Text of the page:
Volume 9 - Year 2022 - Pages 76-84
DOI: 10.11159/jffhmt.2022.010

Magnetohydrodynamic Natural Convection in a Horizontal Concentric Annulus with In-Ga-Sn Alloy and Internal Fins

Aidan Hickie-Bentzen, Syeda Humaira Tasnim, Shohel Mahmud

Advanced Energy Conversion and Control Lab
University of Guelph, School of Engineering
50 Stone Road East, Guelph, Ontario, Canada N1G 2W1
ahickieb@uoguelph.ca; stasnim@uoguelph.ca; smahmud@uoguelph.ca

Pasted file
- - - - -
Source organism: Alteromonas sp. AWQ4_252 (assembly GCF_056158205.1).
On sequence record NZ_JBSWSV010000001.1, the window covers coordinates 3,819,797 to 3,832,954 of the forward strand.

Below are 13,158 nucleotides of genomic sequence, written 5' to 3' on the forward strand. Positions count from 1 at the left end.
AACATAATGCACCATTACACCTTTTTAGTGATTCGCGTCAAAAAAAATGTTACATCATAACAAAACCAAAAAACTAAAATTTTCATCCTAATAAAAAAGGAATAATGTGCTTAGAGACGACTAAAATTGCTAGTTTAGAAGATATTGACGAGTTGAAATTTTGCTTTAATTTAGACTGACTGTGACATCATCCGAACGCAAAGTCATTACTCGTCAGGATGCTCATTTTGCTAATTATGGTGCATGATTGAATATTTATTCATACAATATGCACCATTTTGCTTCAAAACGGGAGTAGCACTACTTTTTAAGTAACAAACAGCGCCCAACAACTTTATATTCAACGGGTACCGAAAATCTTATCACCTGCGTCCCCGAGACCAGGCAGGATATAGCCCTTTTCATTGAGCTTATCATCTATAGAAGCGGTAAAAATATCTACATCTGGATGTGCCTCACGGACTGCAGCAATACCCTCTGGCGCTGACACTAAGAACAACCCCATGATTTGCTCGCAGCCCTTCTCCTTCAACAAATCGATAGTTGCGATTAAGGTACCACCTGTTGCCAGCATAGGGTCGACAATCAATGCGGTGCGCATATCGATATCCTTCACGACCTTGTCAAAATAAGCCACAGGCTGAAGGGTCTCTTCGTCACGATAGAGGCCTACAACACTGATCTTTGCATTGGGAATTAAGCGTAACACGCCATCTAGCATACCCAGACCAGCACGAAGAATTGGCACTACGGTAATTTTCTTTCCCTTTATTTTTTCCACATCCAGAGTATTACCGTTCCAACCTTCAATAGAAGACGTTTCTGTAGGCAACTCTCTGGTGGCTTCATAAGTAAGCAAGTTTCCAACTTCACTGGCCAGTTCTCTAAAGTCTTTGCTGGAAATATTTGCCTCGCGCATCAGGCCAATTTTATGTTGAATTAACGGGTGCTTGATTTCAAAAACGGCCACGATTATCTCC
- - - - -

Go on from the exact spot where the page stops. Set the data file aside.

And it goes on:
Abstract - The use of low melting point liquid metals in the thermal management of various systems has seen a recent increase in popularity with the increasing power of commercial CPUs. Natural convection in concentric annuli has also been a popular topic in the literature for decades due to the applications in nanotechnology and energy storage systems. In this study, numerical simulations are performed to investigate magnetohydrodynamic natural convection heat transfer in a horizontal concentric annulus with internal straight, Y-shapes, and T-shaped fins approximated as thin layers. A mix of transient and steady state simulations are conducted using COMSOL Multiphysics® with constant temperature boundary conditions to generate laminar natural convection profiles in the enclosure filled with a eutectic In-Ga-Sn alloy. The average Nusselt number (Nu) at the outer boundary is calculated to compare all simulation results. The Rayleigh number (Ra) is varied to investigate the stability of the flow profile over time, first without fins and then with straight fins. The three fin geometries are then compared at various Ra values to gauge their relative performance, and lastly the magnetic field is implemented at constant Ra for various Hartmann numbers (Ha). The fins are found to increase the stability of the flow profile over time, while the Y-shaped fins increase Nu by up to 318.7% compared to no fins at Ra = 104. The magnetic field forces more even heat dissipation through the enclosure, and at Ha = 20, Nu increases by a further 78.1% for the Y-shaped fins at Ra = 104.